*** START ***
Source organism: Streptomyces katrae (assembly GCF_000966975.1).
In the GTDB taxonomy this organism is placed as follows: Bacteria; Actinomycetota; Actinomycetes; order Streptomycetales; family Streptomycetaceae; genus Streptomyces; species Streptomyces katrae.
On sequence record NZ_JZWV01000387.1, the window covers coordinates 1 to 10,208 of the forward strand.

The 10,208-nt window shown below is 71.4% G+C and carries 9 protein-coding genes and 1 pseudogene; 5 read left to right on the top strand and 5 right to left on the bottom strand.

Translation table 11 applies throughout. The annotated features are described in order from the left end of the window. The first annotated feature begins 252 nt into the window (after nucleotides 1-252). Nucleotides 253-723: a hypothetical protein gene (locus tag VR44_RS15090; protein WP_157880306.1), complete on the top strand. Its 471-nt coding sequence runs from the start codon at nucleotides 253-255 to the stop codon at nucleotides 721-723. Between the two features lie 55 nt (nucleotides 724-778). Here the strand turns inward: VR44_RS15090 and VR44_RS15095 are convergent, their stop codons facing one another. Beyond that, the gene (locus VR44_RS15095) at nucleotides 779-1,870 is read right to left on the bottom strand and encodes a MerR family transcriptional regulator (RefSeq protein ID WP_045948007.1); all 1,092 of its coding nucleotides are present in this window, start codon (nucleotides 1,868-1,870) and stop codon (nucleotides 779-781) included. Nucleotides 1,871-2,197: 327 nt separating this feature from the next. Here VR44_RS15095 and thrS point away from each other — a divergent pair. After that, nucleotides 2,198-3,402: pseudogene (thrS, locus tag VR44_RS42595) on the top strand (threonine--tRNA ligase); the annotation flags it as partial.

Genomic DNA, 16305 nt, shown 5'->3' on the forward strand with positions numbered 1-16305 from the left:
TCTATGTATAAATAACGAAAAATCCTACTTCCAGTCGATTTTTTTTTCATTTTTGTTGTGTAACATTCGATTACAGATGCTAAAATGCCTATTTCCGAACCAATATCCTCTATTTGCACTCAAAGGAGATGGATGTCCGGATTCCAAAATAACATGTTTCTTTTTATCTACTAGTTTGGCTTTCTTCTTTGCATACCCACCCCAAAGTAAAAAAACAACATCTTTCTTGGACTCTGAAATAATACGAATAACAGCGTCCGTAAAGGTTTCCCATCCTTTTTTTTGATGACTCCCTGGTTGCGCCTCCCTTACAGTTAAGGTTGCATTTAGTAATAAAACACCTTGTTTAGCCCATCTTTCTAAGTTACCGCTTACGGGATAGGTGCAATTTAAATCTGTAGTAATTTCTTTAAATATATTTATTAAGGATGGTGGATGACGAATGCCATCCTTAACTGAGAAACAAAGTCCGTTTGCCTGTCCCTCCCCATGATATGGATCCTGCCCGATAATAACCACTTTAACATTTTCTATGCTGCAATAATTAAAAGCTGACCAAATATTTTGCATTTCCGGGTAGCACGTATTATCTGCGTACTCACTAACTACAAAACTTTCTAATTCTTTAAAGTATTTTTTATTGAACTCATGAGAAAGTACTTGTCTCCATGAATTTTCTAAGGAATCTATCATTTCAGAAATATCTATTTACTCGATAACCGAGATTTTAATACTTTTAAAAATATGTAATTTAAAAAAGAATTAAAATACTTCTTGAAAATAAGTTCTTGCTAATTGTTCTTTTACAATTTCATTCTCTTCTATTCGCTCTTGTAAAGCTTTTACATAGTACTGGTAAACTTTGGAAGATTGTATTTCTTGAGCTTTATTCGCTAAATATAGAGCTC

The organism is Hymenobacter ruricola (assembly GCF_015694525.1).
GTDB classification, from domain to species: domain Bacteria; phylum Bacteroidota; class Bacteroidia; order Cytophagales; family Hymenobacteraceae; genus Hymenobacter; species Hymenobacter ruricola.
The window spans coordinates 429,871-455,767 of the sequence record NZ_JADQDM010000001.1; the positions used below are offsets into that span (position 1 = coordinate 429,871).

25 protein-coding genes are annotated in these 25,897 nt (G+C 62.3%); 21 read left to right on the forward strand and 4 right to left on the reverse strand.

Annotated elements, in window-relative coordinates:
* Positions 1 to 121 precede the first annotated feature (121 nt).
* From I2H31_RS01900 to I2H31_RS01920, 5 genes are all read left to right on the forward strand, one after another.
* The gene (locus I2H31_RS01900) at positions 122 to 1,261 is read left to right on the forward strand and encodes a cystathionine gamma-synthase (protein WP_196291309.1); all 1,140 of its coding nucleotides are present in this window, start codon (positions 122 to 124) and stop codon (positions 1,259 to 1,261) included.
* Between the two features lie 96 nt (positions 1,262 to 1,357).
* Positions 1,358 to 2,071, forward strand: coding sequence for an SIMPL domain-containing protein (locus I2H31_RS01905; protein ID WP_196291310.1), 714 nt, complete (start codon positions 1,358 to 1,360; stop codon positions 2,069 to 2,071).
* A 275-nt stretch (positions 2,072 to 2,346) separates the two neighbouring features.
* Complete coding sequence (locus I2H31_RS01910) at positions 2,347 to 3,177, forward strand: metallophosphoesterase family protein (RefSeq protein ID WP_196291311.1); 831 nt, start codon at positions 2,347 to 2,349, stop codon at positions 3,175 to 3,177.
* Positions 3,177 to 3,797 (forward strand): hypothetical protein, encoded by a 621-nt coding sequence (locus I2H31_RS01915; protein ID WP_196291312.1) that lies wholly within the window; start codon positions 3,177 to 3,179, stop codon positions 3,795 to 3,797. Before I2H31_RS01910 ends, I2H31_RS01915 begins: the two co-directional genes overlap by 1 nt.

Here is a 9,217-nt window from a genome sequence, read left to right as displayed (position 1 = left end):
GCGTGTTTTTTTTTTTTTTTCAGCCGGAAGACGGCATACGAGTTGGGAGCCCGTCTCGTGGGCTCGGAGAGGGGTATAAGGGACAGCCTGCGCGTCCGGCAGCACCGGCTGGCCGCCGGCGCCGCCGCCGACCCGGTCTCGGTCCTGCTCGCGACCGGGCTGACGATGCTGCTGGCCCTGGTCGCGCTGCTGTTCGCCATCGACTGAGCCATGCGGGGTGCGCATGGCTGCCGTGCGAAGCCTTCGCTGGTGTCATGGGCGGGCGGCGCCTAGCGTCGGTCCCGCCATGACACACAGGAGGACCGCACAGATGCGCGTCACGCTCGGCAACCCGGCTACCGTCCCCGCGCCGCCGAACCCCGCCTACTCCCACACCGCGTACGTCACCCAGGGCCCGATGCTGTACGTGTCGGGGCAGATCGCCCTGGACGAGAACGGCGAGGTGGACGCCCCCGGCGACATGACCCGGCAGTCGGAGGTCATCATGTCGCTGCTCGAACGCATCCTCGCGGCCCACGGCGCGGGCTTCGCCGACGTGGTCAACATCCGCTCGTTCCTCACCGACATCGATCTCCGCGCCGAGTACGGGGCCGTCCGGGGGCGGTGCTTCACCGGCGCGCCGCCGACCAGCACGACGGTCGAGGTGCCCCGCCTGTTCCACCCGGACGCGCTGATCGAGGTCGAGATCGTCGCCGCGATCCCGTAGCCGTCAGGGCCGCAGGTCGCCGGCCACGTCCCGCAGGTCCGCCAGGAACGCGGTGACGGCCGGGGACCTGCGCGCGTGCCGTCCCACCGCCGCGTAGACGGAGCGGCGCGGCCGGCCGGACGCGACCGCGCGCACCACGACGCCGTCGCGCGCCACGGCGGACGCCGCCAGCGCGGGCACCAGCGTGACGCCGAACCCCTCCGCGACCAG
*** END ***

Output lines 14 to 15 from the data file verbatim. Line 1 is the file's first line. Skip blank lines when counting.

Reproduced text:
* From I2H31_RS01900 to I2H31_RS01920, 5 genes are all read left to right on the forward strand, one after another.
* The gene (locus I2H31_RS01900) at positions 122 to 1,261 is read left to right on the forward strand and encodes a cystathionine gamma-synthase (protein WP_196291309.1); all 1,140 of its coding nucleotides are present in this window, start codon (positions 122 to 124) and stop codon (positions 1,259 to 1,261) included.